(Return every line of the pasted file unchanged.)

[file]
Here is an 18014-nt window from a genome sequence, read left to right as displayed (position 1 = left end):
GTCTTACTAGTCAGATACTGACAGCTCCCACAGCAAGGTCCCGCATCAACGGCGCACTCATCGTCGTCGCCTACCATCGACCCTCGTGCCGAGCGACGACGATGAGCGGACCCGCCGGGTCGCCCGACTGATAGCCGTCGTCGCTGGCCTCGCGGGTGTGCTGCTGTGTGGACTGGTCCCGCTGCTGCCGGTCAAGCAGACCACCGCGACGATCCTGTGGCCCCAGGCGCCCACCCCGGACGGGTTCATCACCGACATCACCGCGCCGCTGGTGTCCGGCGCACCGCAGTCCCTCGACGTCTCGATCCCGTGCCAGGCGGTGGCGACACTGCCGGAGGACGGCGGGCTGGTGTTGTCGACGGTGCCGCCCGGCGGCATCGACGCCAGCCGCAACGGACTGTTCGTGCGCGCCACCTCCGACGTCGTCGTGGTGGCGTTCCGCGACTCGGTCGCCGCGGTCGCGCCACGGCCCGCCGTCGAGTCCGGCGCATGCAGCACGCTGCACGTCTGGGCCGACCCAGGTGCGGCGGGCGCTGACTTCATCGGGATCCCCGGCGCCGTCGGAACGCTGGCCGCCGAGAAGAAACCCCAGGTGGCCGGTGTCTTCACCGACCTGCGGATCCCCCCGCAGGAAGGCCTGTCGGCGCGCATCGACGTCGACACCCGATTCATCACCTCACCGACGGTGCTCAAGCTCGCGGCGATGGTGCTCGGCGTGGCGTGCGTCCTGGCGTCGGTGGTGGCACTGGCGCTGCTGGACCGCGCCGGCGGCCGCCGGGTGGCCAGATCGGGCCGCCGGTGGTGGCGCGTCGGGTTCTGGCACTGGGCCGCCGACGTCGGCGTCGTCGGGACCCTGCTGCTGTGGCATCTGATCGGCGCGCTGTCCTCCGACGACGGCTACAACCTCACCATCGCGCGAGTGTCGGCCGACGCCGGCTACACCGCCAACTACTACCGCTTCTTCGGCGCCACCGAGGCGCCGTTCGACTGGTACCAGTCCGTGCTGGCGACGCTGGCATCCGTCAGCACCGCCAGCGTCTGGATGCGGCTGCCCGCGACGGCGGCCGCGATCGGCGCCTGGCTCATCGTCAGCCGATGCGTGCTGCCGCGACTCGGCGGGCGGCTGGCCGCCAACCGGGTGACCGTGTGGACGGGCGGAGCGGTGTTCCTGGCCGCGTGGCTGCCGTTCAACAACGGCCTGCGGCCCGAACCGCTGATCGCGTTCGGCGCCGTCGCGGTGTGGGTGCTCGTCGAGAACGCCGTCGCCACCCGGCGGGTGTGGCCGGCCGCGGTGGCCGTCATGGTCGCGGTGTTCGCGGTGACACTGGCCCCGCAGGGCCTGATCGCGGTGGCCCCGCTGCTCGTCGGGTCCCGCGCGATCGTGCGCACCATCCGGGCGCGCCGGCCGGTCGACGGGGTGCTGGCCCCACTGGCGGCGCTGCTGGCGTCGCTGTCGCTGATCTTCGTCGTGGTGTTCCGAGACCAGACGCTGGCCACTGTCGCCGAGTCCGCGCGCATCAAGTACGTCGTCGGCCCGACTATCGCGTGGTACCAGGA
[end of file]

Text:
Here is an 18014-nt window from a genome sequence, read left to right as displayed (position 1 = left end):
GTCTTACTAGTCAGATACTGACAGCTCCCACAGCAAGGTCCCGCATCAACGGCGCACTCATCGTCGTCGCCTACCATCGACCCTCGTGCCGAGCGACGACGATGAGCGGACCCGCCGGGTCGCCCGACTGATAGCCGTCGTCGCTGGCCTCGCGGGTGTGCTGCTGTGTGGACTGGTCCCGCTGCTGCCGGTCAAGCAGACCACCGCGACGATCCTGTGGCCCCAGGCGCCCACCCCGGACGGGTTCATCACCGACATCACCGCGCCGCTGGTGTCCGGCGCACCGCAGTCCCTCGACGTCTCGATCCCGTGCCAGGCGGTGGCGACACTGCCGGAGGACGGCGGGCTGGTGTTGTCGACGGTGCCGCCCGGCGGCATCGACGCCAGCCGCAACGGACTGTTCGTGCGCGCCACCTCCGACGTCGTCGTGGTGGCGTTCCGCGACTCGGTCGCCGCGGTCGCGCCACGGCCCGCCGTCGAGTCCGGCGCATGCAGCACGCTGCACGTCTGGGCCGACCCAGGTGCGGCGGGCGCTGACTTCATCGGGATCCCCGGCGCCGTCGGAACGCTGGCCGCCGAGAAGAAACCCCAGGTGGCCGGTGTCTTCACCGACCTGCGGATCCCCCCGCAGGAAGGCCTGTCGGCGCGCATCGACGTCGACACCCGATTCATCACCTCACCGACGGTGCTCAAGCTCGCGGCGATGGTGCTCGGCGTGGCGTGCGTCCTGGCGTCGGTGGTGGCACTGGCGCTGCTGGACCGCGCCGGCGGCCGCCGGGTGGCCAGATCGGGCCGCCGGTGGTGGCGCGTCGGGTTCTGGCACTGGGCCGCCGACGTCGGCGTCGTCGGGACCCTGCTGCTGTGGCATCTGATCGGCGCGCTGTCCTCCGACGACGGCTACAACCTCACCATCGCGCGAGTGTCGGCCGACGCCGGCTACACCGCCAACTACTACCGCTTCTTCGGCGCCACCGAGGCGCCGTTCGACTGGTACCAGTCCGTGCTGGCGACGCTGGCATCCGTCAGCACCGCCAGCGTCTGGATGCGGCTGCCCGCGACGGCGGCCGCGATCGGCGCCTGGCTCATCGTCAGCCGATGCGTGCTGCCGCGACTCGGCGGGCGGCTGGCCGCCAACCGGGTGACCGTGTGGACGGGCGGAGCGGTGTTCCTGGCCGCGTGGCTGCCGTTCAACAACGGCCTGCGGCCCGAACCGCTGATCGCGTTCGGCGCCGTCGCGGTGTGGGTGCTCGTCGAGAACGCCGTCGCCACCCGGCGGGTGTGGCCGGCCGCGGTGGCCGTCATGGTCGCGGTGTTCGCGGTGACACTGGCCCCGCAGGGCCTGATCGCGGTGGCCCCGCTGCTCGTCGGGTCCCGCGCGATCGTGCGCACCATCCGGGCGCGCCGGCCGGTCGACGGGGTGCTGGCCCCACTGGCGGCGCTGCTGGCGTCGCTGTCGCTGATCTTCGTCGTGGTGTTCCGAGACCAGACGCTGGCCACTGTCGCCGAGTCCGCGCGCATCAAGTACGTCGTCGGCCCGACTATCGCGTGGTACCAGGA